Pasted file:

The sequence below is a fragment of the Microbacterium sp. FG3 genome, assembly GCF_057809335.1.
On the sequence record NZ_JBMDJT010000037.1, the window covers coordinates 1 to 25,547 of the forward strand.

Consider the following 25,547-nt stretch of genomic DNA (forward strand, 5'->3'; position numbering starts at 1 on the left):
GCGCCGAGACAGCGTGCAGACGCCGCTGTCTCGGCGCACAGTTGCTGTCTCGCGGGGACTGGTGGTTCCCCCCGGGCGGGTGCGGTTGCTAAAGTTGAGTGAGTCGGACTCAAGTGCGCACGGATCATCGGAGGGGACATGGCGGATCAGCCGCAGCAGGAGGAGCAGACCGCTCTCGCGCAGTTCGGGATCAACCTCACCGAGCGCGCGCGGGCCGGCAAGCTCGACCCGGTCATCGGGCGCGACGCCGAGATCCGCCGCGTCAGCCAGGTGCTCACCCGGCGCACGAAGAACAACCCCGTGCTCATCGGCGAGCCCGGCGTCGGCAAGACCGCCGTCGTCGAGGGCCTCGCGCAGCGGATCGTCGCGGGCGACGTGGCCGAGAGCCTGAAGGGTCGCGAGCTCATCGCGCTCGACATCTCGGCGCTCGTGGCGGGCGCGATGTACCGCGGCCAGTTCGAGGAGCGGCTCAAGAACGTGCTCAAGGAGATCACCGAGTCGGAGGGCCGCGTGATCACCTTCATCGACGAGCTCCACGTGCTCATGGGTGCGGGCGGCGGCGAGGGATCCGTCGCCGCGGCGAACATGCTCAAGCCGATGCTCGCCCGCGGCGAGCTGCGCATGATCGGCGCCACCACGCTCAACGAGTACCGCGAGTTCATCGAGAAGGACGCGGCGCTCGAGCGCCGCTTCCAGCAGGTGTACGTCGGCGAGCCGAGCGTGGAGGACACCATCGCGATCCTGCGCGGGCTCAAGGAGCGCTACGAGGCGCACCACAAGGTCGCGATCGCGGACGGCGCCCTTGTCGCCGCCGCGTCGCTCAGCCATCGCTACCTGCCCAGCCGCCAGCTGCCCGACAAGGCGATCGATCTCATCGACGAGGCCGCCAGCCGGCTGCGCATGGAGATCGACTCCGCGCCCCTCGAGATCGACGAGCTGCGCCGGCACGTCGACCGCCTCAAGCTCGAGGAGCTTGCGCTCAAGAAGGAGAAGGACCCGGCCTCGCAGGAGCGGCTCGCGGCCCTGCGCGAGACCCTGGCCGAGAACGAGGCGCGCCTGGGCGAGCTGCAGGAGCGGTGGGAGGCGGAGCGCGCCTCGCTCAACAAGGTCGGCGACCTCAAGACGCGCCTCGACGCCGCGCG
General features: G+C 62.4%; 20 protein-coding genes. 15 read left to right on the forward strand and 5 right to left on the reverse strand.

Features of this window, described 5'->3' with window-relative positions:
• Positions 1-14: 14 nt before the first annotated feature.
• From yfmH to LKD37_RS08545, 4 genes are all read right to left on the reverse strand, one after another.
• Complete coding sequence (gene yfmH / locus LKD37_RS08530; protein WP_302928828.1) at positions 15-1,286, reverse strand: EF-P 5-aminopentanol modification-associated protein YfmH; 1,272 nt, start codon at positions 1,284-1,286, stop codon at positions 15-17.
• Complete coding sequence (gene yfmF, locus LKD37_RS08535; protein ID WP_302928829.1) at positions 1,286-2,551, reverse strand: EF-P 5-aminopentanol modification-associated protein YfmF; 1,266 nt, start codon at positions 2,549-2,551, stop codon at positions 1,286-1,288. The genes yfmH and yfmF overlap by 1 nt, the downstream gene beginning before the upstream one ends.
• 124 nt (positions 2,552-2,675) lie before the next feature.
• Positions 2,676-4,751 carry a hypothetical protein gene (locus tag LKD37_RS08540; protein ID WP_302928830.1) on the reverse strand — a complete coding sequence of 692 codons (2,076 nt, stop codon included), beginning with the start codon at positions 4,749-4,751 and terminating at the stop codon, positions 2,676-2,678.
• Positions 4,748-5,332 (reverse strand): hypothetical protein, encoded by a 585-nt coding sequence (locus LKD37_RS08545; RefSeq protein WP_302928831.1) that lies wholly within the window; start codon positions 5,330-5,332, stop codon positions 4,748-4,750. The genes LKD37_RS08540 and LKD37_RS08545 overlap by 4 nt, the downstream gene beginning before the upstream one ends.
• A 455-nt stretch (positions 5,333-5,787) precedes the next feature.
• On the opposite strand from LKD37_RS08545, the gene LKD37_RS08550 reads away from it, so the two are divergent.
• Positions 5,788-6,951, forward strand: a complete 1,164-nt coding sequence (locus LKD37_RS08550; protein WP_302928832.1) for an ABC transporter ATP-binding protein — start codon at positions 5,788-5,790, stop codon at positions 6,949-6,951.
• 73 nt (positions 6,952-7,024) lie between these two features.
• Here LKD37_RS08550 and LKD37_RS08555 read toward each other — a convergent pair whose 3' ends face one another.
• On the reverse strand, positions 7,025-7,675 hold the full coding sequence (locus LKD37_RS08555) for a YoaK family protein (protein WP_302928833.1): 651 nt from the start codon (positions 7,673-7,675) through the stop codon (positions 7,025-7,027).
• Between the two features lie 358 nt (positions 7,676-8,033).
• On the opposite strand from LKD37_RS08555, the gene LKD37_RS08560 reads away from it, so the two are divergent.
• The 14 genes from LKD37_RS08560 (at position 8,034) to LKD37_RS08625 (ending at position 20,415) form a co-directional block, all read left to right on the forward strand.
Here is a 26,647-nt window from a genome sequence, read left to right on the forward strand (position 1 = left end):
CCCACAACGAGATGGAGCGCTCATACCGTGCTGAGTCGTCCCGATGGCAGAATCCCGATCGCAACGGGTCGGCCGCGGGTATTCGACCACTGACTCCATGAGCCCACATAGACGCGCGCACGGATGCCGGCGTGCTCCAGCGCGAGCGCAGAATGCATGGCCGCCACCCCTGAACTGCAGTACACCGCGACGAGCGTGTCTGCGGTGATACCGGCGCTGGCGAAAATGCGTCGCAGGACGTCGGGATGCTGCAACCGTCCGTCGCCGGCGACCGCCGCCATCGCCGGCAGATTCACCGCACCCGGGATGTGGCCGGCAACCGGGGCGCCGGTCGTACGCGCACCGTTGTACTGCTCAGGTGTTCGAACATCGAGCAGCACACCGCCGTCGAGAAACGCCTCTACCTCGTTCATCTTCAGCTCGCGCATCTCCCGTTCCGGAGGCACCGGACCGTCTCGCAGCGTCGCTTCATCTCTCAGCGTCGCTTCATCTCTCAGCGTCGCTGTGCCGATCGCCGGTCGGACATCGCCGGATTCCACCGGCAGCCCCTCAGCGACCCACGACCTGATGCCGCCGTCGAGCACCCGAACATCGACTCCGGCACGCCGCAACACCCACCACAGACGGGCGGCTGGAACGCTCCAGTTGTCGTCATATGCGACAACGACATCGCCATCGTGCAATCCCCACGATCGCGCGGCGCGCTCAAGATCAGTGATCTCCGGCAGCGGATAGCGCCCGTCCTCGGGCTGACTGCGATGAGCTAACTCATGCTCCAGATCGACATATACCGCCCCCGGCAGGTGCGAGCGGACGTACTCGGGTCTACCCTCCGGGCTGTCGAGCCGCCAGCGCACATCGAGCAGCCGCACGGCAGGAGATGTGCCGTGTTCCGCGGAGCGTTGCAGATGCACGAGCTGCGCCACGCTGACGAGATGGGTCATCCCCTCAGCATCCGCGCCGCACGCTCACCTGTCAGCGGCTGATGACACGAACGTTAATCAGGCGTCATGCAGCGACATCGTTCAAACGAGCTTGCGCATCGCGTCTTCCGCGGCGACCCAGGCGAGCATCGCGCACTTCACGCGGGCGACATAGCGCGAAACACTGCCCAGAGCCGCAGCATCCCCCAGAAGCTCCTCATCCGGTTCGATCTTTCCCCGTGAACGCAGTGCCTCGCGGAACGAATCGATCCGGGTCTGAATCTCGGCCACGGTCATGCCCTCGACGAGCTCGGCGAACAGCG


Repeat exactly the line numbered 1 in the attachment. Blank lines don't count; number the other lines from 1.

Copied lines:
The sequence below is a fragment of the Microbacterium sp. FG3 genome, assembly GCF_057809335.1.